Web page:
The United Nations Millenium Goals (MDGS) agenda officially draws to an end in 2014. While the next few years will provide us time to critically access the success and limitations of the MDG, now is the time for us, as sociologists, and for the broader public to actively weigh in and contribute to the ongoing global discussion on framing the post-2015 development agenda.
For decades, feminist sociologists have highlighted how violence against women is closely linked to structural and cultural factors that subordinate women. Through our theoretical frameworks, methodologies and actions, we have underscored how gender inequalities intersect and are interlocked with other forms of inequalities; how limited rights, lack of equal access to resources and exclusion from participation in decision-making processes impede the elimination of violence against women at the micro, meso and macro levels.
There have been significant efforts by researchers, anti-violence movements and non-governmental organizations to shift violence against women from private problem to a public issue and also the recognition of violence against women as a human rights issue by the United Nations. Yet, we are still a long way from making the elimination of all forms of violence against women a reality. Globalization, defined by neoliberalism, has further broadened the range of problems to include the impact of militarization, securitization, cyber violence, privatization and marketization. Women continue to be the target of violence through rape, domestic violence, sexual assault, harassment in the workplace, as migrants, as a consequence of armed conflict and much more. Vast numbers of women continue to be denied the control over their own bodies and denied the fundamental right to live free from violence.
For many of us, charting out a post 2015 development agenda and prioritizing the elimination of violence against women cannot be addressed in isolation from the broader concern for women’s rights and equality. It requires serious attention to addressing the pernicious aspects of globalization and the consequence of development defined by the neoliberal agenda. What needs to be addressed at this critical juncture is how effectively and realistically can we challenge the development models that governments, multilateral, agencies and corporations have charted for mapping progress. For a post 2015 agenda, we need to challenge the contradiction between the rhetoric of equality and the current paradigm of progress that is substantially influenced by the corporate sector and its interests. We need to re-conceptualize the development policies and practices in the international agenda so as to make it more inclusive and sustainable by taking into account the local, transnational and global contexts. We have to create dialogues and collaborations between those who have insights to offer through their lived experiences and those who are able to translate these needs onto a larger canvas. We have to re-examine the role of the state but most importantly, evolve alternatives to the hegemonic neoliberal economy, which marginalizes and erases vast constituencies of disempowered people. It will entail examining and offering alternative frameworks of personal, organizational, and institutional relations.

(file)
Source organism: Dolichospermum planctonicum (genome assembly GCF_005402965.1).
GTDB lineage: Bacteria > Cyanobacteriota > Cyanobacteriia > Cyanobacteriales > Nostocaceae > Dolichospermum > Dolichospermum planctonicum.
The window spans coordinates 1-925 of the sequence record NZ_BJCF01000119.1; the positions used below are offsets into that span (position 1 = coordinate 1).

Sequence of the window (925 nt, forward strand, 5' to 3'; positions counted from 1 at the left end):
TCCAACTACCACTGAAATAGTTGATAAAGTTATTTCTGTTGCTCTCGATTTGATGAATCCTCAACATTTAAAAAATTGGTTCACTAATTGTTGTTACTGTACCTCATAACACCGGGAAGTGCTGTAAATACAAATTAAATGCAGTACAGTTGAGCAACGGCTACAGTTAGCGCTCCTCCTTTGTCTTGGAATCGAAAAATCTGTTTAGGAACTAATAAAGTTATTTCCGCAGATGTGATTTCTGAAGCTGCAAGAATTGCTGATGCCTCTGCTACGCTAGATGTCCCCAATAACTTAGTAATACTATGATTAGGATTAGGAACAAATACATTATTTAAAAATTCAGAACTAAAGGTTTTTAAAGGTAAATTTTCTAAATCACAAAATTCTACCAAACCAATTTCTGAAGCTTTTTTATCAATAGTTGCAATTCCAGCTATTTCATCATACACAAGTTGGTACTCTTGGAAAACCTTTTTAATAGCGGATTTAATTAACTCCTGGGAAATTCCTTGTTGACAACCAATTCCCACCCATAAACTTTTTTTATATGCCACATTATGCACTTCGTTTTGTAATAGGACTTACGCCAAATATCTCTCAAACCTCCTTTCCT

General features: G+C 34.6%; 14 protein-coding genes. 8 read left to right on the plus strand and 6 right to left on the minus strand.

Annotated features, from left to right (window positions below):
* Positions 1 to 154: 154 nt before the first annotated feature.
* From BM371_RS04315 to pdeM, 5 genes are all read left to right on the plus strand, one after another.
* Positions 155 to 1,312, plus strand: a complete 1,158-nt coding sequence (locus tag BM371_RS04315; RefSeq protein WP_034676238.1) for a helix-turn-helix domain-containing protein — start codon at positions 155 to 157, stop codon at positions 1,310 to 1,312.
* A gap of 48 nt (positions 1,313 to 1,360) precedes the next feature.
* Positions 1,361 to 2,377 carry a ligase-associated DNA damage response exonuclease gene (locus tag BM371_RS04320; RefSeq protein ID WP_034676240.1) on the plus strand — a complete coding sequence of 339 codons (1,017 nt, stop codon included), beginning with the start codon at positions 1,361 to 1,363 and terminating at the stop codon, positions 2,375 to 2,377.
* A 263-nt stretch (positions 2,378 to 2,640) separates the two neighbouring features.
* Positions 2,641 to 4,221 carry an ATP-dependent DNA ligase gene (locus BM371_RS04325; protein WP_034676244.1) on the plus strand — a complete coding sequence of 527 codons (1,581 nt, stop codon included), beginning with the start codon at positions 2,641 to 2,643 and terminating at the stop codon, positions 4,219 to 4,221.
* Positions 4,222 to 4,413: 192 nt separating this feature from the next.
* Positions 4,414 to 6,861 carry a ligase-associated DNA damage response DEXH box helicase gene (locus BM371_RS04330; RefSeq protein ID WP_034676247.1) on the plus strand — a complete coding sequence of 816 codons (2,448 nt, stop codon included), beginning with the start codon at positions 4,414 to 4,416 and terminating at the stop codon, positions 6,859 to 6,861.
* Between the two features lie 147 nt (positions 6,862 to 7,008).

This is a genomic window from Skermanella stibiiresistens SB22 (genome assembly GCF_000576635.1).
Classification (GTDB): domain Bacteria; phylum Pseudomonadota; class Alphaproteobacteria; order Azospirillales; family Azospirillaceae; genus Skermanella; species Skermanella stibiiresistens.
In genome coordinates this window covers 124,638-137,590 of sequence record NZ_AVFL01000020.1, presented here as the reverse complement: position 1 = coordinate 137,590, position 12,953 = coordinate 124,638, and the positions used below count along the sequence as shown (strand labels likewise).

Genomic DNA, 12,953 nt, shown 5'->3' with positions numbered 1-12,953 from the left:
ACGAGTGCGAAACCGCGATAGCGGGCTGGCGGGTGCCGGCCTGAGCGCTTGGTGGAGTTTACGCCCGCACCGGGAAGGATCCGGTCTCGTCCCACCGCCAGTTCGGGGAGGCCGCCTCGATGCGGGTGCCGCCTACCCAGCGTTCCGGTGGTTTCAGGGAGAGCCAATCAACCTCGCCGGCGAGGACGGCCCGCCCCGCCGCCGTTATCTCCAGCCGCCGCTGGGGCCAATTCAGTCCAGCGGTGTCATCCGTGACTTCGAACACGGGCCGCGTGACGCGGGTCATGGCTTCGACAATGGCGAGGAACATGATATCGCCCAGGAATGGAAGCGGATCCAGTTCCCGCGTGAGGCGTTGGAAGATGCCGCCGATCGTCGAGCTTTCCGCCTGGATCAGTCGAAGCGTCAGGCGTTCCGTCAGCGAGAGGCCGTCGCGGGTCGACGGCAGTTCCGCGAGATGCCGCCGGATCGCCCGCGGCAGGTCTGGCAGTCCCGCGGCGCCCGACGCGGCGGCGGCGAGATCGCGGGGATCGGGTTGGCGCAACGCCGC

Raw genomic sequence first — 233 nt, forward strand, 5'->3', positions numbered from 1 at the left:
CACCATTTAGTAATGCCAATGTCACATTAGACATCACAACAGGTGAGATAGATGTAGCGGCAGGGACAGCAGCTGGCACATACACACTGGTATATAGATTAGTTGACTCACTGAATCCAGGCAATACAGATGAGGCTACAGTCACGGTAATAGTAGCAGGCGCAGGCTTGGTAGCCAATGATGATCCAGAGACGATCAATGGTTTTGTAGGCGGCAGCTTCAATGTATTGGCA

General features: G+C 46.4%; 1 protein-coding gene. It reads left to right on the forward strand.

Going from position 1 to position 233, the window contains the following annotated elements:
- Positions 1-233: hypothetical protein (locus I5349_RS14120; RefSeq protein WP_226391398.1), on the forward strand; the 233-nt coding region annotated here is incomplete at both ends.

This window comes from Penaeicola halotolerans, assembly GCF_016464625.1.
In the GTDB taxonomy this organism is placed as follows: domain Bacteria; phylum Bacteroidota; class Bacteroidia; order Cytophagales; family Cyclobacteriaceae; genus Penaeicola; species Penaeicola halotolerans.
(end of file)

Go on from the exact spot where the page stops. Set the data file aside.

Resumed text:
Ending violence against women and ensuring women’s human rights in the post 2015 agenda is to seek ways that will ensure a redistribution of resources as well as the ability of ALL to participate in decision-making and breaking down the hierarchies of power, education, technology, that shape the relationships between individuals, groups, societies, and beyond.
Margaret Abraham is Professor of Sociology at Hofstra University and Vice President for Research of the International Sociological Association. She is the author of Speaking the Unspeakable, the first book on Marital Violence Among South Asian Immigrants in the United States. She is also the co-editor of the recently published Contours of Citizenship: Women, Diversity and the Practices of Citizenship and Making a Difference: Linking Research and Action in Practice, Pedagogy and Policy for Social Justice.
To view the Huffington Post article, “A Global Goal on Gender Equality,” click here.